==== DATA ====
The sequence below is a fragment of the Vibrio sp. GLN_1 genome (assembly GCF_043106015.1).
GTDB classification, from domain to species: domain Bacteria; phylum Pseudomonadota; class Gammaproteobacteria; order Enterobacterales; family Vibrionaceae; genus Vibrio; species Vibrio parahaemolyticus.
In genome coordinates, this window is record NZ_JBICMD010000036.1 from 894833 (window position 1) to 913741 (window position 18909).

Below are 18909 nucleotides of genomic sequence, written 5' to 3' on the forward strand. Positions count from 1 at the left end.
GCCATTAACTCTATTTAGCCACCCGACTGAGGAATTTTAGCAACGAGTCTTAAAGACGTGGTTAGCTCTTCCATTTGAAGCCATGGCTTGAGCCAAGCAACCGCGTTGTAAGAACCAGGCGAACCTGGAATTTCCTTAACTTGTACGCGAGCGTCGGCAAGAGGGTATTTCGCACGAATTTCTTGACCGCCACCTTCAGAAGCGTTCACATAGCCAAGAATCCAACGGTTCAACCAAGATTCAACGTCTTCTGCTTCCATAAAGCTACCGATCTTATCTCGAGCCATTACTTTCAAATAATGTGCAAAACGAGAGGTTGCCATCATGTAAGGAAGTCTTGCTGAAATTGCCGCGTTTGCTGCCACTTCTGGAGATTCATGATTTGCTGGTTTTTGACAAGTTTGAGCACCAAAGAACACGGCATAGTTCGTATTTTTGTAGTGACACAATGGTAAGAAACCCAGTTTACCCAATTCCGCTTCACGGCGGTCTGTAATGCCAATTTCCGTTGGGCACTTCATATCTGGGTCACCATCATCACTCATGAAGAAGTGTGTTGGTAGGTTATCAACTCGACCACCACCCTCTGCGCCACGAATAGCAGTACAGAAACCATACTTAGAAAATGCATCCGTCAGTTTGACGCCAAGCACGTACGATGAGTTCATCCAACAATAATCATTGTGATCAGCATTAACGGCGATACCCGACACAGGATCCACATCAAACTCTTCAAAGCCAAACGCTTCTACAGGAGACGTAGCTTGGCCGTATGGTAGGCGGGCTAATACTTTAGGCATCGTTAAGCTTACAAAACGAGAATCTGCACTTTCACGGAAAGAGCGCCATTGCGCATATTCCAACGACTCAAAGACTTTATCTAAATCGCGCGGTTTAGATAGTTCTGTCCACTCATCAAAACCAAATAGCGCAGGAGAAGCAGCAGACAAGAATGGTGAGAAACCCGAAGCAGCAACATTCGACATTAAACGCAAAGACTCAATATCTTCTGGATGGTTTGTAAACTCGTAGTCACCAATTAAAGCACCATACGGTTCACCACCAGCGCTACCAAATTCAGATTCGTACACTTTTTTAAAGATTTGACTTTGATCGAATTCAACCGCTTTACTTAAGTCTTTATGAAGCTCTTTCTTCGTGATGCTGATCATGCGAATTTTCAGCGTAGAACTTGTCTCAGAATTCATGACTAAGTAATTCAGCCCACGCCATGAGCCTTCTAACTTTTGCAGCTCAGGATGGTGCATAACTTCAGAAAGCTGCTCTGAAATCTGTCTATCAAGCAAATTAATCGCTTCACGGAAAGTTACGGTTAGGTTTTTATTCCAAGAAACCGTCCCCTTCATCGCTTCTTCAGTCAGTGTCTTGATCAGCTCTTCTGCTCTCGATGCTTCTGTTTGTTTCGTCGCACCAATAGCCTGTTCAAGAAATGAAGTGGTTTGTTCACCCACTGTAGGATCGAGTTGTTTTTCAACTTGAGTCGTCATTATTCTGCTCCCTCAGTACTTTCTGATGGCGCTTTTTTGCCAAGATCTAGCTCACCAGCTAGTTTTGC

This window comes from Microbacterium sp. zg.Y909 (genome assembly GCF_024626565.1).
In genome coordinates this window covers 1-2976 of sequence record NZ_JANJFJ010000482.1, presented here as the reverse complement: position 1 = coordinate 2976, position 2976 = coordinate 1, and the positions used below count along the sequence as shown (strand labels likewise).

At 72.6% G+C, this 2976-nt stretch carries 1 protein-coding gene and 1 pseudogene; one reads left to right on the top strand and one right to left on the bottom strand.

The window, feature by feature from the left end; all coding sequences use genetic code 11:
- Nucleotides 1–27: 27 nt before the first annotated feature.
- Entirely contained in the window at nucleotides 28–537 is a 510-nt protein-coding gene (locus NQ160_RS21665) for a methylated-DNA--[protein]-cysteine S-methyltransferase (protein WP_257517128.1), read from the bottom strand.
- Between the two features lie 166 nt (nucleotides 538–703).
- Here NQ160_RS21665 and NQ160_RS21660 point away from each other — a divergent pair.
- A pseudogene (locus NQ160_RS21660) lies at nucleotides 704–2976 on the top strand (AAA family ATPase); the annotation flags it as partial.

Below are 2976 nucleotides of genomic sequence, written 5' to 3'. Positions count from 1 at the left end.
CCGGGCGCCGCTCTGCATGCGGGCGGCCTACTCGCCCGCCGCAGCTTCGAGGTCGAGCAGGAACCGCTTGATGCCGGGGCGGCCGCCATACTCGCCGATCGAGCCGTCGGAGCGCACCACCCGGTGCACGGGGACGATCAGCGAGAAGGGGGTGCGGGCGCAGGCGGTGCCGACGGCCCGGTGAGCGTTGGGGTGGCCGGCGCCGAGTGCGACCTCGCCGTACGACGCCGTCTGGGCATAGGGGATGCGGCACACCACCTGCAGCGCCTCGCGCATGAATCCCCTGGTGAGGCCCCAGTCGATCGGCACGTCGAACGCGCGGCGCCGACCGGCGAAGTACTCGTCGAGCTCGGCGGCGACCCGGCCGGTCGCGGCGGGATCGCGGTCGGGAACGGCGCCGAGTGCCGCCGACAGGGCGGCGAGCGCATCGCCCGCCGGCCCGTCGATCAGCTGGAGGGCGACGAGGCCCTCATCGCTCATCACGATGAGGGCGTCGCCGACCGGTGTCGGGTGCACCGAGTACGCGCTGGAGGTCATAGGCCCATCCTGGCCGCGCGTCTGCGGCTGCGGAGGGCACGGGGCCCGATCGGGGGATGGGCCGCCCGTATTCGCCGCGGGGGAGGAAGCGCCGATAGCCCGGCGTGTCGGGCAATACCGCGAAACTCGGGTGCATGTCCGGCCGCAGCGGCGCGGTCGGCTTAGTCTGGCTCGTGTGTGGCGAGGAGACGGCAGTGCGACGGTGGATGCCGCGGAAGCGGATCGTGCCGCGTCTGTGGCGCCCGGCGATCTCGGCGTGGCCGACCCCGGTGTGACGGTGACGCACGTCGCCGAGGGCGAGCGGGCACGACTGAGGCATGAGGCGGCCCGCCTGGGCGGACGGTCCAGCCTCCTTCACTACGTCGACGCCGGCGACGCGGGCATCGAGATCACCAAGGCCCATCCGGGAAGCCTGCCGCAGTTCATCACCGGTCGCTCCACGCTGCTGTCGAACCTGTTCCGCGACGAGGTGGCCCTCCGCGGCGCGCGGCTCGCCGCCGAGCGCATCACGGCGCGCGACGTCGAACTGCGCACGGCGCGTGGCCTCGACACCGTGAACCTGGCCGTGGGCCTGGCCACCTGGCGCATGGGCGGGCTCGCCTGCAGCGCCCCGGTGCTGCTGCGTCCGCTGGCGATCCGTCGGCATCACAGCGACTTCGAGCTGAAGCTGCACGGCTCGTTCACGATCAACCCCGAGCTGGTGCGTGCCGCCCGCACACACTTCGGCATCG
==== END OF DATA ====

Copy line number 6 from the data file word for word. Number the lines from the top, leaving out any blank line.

This window comes from Microbacterium sp. zg.Y909 (genome assembly GCF_024626565.1).